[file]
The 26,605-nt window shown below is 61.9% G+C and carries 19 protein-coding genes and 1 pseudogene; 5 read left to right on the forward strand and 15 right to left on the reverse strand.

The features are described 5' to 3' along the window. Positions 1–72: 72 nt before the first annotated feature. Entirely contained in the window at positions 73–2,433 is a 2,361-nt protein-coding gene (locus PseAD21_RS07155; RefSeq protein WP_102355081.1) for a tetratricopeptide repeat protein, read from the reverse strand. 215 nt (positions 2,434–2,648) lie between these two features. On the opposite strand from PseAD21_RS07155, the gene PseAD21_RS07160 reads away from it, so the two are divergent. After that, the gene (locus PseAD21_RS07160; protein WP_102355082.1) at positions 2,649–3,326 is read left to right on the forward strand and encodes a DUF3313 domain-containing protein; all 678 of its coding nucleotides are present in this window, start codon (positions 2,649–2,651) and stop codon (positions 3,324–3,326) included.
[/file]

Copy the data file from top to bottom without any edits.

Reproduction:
The 26,605-nt window shown below is 61.9% G+C and carries 19 protein-coding genes and 1 pseudogene; 5 read left to right on the forward strand and 15 right to left on the reverse strand.

The features are described 5' to 3' along the window. Positions 1–72: 72 nt before the first annotated feature. Entirely contained in the window at positions 73–2,433 is a 2,361-nt protein-coding gene (locus PseAD21_RS07155; RefSeq protein WP_102355081.1) for a tetratricopeptide repeat protein, read from the reverse strand. 215 nt (positions 2,434–2,648) lie between these two features. On the opposite strand from PseAD21_RS07155, the gene PseAD21_RS07160 reads away from it, so the two are divergent. After that, the gene (locus PseAD21_RS07160; protein WP_102355082.1) at positions 2,649–3,326 is read left to right on the forward strand and encodes a DUF3313 domain-containing protein; all 678 of its coding nucleotides are present in this window, start codon (positions 2,649–2,651) and stop codon (positions 3,324–3,326) included.